Home Stellating the icosahedron
Last updated 27 March 2011
27 March 2011: New topological discussion. Definition of a polyhedron refined. Reciprocity answered. References to Stewart, Lakatos. Minor corrections.
20 Dec 2010: It gets worse. The modern theory of abstract polytopes is at least an attempt to fix things up, but it also fails. Also I have updated my own definition of a polyhedron.
It's taking me a long time. The stellations of the regular icosahedron grabbed my attention ten years or so ago. Stellation theory seemed to have been pretty much wrapped up by then, with the last word being spoken in 1938 when Coxeter, DuVal, Flather and Petrie published “The fifty-nine icosahedra”. But I was dissatisfied, things didn't seem quite right. I set out to get to the bottom of things and to provide a more useful enumeration – it seemed straightforward enough, a nice little project. But what a journey it has turned out to be! My pages on stellation and facetting flourished for a while and then went quiet. But I am still working on it, and hope eventually to come up with the goods. In the meantime, this note tries to explain what is going on.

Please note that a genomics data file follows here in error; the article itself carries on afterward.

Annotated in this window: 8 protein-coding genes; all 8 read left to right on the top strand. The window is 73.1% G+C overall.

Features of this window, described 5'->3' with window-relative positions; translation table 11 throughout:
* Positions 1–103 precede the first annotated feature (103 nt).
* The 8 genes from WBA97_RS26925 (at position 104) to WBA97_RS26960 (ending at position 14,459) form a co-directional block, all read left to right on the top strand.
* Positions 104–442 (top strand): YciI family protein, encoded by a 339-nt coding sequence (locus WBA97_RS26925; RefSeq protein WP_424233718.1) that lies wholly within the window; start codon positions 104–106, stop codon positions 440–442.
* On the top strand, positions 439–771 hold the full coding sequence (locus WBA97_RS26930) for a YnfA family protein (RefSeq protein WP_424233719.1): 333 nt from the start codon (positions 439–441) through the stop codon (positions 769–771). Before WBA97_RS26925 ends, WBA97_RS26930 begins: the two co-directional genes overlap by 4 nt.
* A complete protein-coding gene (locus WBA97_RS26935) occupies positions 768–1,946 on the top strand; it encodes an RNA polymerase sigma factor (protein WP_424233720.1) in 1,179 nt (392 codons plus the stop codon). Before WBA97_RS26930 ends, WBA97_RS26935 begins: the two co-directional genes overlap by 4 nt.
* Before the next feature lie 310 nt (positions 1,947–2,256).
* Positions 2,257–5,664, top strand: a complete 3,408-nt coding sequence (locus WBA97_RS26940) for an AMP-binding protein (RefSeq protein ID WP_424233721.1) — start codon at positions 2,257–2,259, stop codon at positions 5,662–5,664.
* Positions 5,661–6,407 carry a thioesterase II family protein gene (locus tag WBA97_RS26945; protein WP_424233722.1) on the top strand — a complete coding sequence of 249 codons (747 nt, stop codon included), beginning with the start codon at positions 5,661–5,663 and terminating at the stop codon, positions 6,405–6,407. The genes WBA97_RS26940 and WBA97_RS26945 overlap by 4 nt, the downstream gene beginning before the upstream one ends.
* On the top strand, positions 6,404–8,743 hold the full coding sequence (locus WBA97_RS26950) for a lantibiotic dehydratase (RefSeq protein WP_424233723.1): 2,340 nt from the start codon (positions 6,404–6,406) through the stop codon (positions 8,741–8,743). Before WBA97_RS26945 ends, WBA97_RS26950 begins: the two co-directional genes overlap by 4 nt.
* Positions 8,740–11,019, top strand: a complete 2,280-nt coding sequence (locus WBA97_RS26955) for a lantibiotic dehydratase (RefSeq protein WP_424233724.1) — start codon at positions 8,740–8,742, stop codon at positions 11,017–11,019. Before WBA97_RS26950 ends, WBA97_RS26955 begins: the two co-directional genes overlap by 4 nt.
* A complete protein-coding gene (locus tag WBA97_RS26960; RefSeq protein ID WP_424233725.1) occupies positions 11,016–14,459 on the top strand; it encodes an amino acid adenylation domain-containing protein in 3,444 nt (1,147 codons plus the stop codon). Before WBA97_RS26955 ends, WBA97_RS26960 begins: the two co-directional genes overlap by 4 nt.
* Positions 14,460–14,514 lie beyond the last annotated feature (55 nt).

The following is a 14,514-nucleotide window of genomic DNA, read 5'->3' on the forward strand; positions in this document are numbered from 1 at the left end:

The ancient Greeks started it all. By the time of Plato the five convex regular solids had been discovered, and Euclid went on to synthesise the geometry of space. Star and other non-convex polyhedra become popular during the Renaissance, leading eventually to Kepler's idea of stellation and his discovery of regular stars. A great explosion of synthetic geometry during the 18th and 19th Centuries, mainly in France and Germany, led to Cayley's understanding of the polar or dual relationships between the regular stars, and of their densities. At about the same time, Schläfli discovered higher-dimensional analogues of polygons and polyhedra which Stott later dubbed polytopes; polygons and polyhedra could now be understood as two- and three- dimensional examples of a more general picture. Along the way various stellations of the regular bodies had been found, but it was not until JCP Miller proposed his set of rules that Coxeter and DuVal could enumerate those of the icosahedron. The final coda seemed to have been written when Bridge, aware of the dual relationship between the processes of stellation and facetting, enumerated the facettings of the regular dodecahedron.